According to an agreement with his publisher, French novelist Victor Hugo is due to turn in a draft of his book Notre Dame de Paris (The Hunchback of Notre Dame) on this day in 1830. However, Hugo applies himself to other projects, extends the deadline several times, and the book is not published until 1831.
Hugo, who had decided to be a writer during his early teens, published his first collection of poetry in 1822, for which he won a pension from Louis XVIII. Also in 1822, Hugo married his childhood sweetheart, Adele Foucher, with whom he would have numerous children.
The following year, Hugo published his first novel, Han d’Islande. His 1827 play Cromwell embraced the tenets of Romanticism, which he laid out in the play’s preface. The following year, despite his contract to write Notre Dame de Paris, he set to work on two plays. The first, Marion de Lorme (1829), was censored for its candid portrayal of a courtesan. The second, Hernani, became the touchstone for a bitter and protracted debate between French Classicists and Romantics. He finally finished Notre Dame de Paris, which pled for tolerance of the imperfect and the grotesque in 1831. The book also had a simpler agenda: to increase appreciation of old Gothic structures, which had become the object of vandalism and neglect.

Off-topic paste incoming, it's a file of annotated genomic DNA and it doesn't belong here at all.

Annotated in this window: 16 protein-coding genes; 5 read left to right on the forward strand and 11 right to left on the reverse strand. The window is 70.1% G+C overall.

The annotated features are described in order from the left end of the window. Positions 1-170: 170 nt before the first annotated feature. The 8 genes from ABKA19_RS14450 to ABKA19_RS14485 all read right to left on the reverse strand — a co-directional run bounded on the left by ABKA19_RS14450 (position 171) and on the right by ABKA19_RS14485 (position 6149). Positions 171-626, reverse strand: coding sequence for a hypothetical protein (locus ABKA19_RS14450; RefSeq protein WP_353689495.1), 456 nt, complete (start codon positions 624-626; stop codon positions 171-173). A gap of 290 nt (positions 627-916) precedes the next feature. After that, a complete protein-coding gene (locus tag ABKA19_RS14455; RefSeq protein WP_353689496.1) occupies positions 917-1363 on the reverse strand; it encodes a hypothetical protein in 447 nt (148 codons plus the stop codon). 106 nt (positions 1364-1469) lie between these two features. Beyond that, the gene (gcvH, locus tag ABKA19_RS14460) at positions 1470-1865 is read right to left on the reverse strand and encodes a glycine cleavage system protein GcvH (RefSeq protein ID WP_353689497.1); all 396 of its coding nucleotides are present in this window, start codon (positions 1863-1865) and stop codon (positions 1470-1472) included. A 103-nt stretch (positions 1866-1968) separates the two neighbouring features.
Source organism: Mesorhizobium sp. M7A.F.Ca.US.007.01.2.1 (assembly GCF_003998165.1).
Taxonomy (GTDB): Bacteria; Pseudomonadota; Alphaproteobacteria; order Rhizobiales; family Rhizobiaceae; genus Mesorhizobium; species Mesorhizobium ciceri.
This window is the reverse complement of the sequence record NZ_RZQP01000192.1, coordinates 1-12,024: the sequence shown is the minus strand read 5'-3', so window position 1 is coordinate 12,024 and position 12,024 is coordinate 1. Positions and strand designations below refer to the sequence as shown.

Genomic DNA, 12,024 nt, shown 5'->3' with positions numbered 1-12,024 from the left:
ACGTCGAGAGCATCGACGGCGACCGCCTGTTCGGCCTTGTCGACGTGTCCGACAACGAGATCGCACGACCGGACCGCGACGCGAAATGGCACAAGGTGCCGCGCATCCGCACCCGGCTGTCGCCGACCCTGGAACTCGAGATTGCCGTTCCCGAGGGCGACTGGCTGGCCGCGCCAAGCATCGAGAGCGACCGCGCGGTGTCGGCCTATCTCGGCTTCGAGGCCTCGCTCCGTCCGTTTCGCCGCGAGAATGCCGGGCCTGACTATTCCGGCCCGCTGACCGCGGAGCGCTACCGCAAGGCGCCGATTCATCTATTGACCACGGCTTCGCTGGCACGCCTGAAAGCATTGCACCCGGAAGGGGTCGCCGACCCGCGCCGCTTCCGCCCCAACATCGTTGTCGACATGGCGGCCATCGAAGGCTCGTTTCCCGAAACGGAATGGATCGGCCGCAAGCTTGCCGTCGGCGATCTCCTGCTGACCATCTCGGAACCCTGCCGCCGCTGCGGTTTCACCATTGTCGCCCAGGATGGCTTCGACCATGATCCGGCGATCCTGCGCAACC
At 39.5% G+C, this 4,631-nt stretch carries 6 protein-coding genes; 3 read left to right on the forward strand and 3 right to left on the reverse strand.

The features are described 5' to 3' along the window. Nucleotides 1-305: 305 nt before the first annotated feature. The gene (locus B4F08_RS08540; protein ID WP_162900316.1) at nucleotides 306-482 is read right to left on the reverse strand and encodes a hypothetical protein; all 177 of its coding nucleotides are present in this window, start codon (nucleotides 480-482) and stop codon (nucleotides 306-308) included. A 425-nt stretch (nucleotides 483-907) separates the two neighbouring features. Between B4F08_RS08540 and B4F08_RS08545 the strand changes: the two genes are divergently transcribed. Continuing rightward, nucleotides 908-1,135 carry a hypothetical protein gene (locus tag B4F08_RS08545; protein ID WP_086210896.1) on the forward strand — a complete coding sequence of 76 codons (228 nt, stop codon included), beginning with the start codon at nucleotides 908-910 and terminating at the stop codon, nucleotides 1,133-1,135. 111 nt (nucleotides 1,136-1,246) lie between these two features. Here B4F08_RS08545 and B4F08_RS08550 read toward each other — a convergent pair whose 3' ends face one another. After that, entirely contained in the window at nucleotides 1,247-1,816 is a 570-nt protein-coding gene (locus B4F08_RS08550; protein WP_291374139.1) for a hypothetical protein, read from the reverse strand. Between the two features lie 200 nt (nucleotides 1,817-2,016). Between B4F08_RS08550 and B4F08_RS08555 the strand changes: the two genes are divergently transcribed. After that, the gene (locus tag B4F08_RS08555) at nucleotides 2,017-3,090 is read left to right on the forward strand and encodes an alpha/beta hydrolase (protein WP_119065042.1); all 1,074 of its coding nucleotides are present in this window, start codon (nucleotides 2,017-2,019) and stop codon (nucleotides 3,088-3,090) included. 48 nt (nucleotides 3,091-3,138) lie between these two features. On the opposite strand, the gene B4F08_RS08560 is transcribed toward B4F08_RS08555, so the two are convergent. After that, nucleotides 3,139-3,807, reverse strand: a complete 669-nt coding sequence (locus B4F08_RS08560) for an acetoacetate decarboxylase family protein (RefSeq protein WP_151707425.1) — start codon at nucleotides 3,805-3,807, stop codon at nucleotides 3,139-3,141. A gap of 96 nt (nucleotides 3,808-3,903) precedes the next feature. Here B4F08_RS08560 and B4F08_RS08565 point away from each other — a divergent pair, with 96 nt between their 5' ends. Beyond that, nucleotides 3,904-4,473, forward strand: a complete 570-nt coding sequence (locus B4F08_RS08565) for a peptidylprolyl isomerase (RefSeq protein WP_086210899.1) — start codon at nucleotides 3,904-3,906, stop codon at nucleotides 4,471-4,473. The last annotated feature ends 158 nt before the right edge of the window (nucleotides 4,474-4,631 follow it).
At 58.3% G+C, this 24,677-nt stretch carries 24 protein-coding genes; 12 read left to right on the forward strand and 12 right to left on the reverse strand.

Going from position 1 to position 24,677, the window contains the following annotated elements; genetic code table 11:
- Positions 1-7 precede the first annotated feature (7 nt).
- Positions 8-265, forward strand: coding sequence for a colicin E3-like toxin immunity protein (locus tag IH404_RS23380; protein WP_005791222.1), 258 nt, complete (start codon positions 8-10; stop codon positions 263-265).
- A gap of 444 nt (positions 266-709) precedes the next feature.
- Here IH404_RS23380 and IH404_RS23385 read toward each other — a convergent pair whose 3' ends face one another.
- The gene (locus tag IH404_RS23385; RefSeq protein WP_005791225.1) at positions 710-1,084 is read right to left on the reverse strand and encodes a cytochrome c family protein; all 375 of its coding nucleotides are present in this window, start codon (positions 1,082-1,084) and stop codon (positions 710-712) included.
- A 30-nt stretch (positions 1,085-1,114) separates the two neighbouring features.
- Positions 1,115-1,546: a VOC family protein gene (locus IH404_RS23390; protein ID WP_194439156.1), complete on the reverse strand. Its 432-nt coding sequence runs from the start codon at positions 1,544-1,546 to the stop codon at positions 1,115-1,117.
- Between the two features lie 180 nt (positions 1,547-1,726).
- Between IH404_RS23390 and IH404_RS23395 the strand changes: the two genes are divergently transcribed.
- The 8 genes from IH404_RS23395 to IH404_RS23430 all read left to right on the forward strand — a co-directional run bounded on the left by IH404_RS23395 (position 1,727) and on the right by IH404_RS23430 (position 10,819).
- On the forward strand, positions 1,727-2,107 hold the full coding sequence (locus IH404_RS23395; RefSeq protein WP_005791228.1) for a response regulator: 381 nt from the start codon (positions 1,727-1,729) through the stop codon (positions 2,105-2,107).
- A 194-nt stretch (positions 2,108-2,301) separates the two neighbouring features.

In the 1830s, Hugo wrote numerous plays, many of them vehicles for his mistress, the actress Juliette Drouet. In 1841, Hugo was elected to the prestigious Acadamie Francaise. Two years later, he lost his beloved daughter and her husband when they were drowned in an accident. He expressed his profound grief in a poetry collection called Les Contemplations (1856).
When Napoleon III came to power, Hugo was forced to flee France and did not return for 20 years. While still in exile, he completed Les Miserables (1862), which became a hit in France and abroad. He returned to Paris during the Franco-Prussian War and was hailed a national hero. Hugo’s writing career spanned more than six decades. He was buried in the Pantheon after his death in 1885.